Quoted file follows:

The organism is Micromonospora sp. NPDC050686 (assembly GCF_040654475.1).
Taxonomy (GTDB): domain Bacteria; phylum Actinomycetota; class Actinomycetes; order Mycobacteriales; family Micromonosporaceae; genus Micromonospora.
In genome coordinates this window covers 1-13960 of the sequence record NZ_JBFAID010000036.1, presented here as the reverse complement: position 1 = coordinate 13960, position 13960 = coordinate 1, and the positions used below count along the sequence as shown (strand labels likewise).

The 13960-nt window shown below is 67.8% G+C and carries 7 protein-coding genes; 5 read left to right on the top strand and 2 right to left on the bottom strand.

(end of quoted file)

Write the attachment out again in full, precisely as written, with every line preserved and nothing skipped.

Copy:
The organism is Micromonospora sp. NPDC050686 (assembly GCF_040654475.1).
Taxonomy (GTDB): domain Bacteria; phylum Actinomycetota; class Actinomycetes; order Mycobacteriales; family Micromonosporaceae; genus Micromonospora.
In genome coordinates this window covers 1-13960 of the sequence record NZ_JBFAID010000036.1, presented here as the reverse complement: position 1 = coordinate 13960, position 13960 = coordinate 1, and the positions used below count along the sequence as shown (strand labels likewise).

The 13960-nt window shown below is 67.8% G+C and carries 7 protein-coding genes; 5 read left to right on the top strand and 2 right to left on the bottom strand.